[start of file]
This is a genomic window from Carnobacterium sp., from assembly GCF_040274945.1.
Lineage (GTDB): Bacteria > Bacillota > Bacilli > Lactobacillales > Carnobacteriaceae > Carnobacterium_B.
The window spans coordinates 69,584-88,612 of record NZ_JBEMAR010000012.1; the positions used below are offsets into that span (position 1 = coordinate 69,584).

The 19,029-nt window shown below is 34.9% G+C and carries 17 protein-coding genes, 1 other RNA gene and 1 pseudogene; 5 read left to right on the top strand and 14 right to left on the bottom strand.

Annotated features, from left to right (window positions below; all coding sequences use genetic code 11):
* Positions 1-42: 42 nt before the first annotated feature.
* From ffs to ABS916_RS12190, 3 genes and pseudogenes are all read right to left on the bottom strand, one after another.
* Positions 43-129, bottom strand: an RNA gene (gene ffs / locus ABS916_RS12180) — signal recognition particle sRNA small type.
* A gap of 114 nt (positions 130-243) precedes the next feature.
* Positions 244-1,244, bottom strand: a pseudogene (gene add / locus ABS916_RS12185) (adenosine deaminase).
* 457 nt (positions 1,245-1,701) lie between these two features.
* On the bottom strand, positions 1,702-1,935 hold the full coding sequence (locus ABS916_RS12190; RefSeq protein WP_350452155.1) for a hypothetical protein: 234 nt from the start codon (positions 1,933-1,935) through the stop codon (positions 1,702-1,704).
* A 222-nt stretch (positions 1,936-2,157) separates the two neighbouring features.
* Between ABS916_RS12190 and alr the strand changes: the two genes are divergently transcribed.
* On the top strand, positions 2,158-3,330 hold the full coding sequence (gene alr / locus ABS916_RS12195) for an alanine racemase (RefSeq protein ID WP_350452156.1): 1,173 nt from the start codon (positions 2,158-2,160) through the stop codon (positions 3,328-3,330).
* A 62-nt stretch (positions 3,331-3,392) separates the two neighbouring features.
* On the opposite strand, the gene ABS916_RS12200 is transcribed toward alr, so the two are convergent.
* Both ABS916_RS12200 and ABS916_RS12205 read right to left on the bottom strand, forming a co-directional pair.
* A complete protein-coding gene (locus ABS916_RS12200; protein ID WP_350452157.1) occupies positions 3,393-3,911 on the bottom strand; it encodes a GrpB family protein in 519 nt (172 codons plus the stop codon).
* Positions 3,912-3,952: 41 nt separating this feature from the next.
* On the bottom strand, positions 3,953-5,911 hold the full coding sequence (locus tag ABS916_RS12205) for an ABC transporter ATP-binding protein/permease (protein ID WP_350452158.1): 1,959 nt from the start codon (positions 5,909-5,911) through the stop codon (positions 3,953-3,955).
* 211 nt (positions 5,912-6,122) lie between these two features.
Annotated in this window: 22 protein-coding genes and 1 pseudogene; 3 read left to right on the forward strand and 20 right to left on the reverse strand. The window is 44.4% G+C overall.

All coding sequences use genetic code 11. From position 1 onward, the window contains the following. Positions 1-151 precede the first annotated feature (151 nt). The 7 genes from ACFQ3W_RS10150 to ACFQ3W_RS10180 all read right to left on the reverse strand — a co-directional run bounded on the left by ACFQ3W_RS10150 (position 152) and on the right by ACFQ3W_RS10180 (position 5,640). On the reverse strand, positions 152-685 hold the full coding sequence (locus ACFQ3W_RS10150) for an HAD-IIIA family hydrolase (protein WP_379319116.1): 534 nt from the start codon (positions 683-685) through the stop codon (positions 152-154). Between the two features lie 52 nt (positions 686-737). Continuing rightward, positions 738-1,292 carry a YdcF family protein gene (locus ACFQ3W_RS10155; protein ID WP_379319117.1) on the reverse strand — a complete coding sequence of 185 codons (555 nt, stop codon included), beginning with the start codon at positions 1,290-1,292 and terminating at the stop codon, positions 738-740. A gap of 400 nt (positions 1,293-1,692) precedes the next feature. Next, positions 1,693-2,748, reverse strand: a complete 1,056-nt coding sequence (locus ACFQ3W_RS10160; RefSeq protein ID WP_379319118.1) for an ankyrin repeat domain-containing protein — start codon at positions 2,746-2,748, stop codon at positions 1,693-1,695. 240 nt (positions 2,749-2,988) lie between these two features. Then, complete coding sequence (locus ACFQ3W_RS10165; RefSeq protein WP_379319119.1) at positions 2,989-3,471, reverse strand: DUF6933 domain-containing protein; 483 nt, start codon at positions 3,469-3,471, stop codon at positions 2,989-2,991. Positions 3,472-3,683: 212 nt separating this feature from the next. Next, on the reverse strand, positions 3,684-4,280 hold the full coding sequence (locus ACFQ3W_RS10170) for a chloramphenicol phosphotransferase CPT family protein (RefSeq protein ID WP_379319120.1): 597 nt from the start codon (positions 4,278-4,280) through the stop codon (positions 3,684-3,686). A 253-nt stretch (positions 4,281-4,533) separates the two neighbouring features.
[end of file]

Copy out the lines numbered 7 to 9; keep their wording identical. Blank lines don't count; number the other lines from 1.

* From ffs to ABS916_RS12190, 3 genes and pseudogenes are all read right to left on the bottom strand, one after another.
* Positions 43-129, bottom strand: an RNA gene (gene ffs / locus ABS916_RS12180) — signal recognition particle sRNA small type.
* A gap of 114 nt (positions 130-243) precedes the next feature.